We spend the day casually talking with exhibitors at the new Pure London and Pure Origin FashionShow at Olympia London.
I am walking my dog at silly o’clock in the morning near a beach somewhere in Devon and one of my neighbours passes by.
“I’m taking the train to London, to a Conference”, I say.
“You must be out of your mind”, he says.
This is the Monday 18th July, and I should have visited the Show yesterday, but yesterday was the hottest day of the year, and even the trains weren’t running, so no – let’s go today instead. And they have promised free drinks and food at the end of the day.
Today is even hotter. I am already sticky. This is the first day ever in the UK where we have a red danger warning. The train companies say we should only go “if our journey is absolutely essential! ”
What wimps. I remember my student days working in a textile factory in Prato Italy in the summer. God that was hot! No, London will be fine. The trains have airco.
The Pure London and Pure Origin Shows, combined, are having a makeover, a resurgence, after two years away. Billed as a Show with “Real Wow Factor, and everyone is very excited, it is the start of the buying season for retailers and their suppliers, new and old.
It is a pity about the weather. They do have airco on my long distance train, but it arrives 1 hour and 40 minutes late into London. The tube also is cool. But the bus from High Street Kensington is steamy and overcrowded. The 200 yard walk to the Show entrance is stifling.
The organisers have done their best; I already have my Invitation which included the Catwalk and the free cocktails and the two courses of canapés, and the girl at Reception insists she gives me a voucher for a free cold drink.
The 200 – or so Exhibitors are fabulous. There is an immediate splash of colours and long flowing garments.
But it is 14.00 and already, nobody is interested in having any conversation whatsoever. It is not insufferable, but it is just too much of a trouble for most of the exhibitors to get up and try to be excited. Only one Exhibitor that we talked to, had an Order pad on their knee.
Yet, hidden away, in plain sight, there were some jewels of excellence.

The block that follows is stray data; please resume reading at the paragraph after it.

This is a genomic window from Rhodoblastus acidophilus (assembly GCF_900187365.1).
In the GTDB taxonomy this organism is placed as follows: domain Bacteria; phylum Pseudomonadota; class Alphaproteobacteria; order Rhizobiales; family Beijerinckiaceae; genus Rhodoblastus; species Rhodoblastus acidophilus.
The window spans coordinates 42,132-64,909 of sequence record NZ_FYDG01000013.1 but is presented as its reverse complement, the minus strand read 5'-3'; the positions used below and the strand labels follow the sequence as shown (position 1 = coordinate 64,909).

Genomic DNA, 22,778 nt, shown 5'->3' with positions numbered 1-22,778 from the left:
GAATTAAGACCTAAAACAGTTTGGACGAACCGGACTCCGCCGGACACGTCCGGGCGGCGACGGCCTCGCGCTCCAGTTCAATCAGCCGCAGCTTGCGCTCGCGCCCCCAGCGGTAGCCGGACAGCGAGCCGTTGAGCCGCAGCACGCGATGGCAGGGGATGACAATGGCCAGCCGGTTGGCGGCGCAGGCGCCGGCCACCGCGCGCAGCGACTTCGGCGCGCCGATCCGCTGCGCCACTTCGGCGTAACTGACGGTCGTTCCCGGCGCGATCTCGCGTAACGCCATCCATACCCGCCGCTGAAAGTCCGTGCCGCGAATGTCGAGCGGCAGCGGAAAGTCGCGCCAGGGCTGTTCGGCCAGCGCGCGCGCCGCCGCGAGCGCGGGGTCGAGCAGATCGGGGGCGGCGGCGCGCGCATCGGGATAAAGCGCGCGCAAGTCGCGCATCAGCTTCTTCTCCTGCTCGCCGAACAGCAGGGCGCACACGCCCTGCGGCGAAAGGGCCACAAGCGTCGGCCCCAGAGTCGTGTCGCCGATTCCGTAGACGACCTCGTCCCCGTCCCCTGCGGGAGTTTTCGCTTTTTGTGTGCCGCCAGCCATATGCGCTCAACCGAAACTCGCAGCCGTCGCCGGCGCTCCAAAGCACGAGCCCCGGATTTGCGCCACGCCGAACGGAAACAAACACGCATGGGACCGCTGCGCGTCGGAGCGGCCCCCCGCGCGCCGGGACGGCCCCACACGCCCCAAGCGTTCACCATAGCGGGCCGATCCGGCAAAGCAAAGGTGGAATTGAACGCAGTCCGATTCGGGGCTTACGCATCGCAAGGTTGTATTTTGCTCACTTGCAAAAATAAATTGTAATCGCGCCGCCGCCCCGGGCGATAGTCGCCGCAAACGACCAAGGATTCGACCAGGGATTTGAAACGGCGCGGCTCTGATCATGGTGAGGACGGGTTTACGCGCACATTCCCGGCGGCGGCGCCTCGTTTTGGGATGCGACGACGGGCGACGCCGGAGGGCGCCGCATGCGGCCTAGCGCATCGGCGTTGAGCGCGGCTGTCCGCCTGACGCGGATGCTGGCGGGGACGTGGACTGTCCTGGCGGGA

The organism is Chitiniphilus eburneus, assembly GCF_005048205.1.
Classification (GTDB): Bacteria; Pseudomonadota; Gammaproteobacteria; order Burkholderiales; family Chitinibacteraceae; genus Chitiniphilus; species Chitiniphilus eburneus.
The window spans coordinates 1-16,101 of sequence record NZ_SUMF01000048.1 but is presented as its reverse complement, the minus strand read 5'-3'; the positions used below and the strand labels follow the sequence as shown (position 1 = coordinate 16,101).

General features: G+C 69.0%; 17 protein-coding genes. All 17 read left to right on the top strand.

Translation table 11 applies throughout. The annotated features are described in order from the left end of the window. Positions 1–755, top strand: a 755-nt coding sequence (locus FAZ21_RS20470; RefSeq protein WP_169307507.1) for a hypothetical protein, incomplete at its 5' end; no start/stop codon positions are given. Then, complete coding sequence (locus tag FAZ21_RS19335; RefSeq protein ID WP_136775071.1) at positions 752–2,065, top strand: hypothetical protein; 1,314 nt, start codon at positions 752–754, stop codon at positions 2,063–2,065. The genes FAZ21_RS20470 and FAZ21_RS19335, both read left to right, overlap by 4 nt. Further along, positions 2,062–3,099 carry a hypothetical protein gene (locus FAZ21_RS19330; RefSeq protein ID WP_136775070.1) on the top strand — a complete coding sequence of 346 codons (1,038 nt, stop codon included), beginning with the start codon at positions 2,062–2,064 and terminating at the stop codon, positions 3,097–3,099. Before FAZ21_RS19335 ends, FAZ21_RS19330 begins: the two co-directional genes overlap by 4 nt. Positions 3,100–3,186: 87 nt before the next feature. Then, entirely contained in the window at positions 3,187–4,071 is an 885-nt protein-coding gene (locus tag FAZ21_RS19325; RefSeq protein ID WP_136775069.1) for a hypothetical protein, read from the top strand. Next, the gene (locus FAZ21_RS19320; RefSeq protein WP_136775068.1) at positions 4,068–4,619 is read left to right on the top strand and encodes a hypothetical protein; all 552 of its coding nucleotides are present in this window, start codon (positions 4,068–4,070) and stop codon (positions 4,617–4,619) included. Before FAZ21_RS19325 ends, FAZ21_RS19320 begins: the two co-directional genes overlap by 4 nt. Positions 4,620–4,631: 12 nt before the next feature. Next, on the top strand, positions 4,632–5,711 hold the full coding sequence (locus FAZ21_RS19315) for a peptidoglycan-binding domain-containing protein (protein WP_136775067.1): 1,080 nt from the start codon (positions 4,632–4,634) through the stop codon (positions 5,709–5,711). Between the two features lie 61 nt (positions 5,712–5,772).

Best was The Wicher company, a two-sister Partnership, where Inez Wicher, the designer, proudly showed me the spectacular choice of dresses and styles. Her flowing dress pictured here is one of their favourite pieces. It is their first time at the Show, they are launching in the Uk from Poland.
“People said we are expensive”, she said, worryingly. I said no, “you should focus on perceived value’ – the actual cost is not important”.
Tasha at SuzyD London, was far more pragmatic. “We are already international and it has taken years from the ground up”. We talk about everything, including scary movies.
Salvador Wowenicki, owner of the Nosugar Clothing label from Poland, had brought his young daughter to front the Stand, as she was the designer of their range. Completely different from others, they had a range of sharp women’s suits.
Zoe at the Bl-nk Stand was deep in her paperwork but had a super range of long garments, and introduced me to her design team. She smiles at me and looks up. They had done this before, they knew their customers.
Ruben at Marie Mero was a little more hesitant. “We are not sure about this” he says. The stand is deserted. But his team are smiling, and it is not anybody’s fault. It is just hard work getting up the energy to have a meaningful conversation, and so many stands are just talking among themselves.
People gravitate towards the Catwalk at 17.00 – Suzanne Ellingham is already delivering a sharp and flowing small speech and video about their plans. It is all great stuff, convincing. We exchange cards.
But I am already tired. I take a glass of Prosecco – thanks – but I can’t face another 5 hours on a train for my return journey, so I skip the canapés and the live music. I snatch a pasty from the bakery shop at Paddington station and call my wife to say I should be home sometime after 23.00.
Will I go next year? Yes of course. This Show has tremendous potential. The trick is to link it to the Wimbledon Tennis, where, as we all know, it rains every year.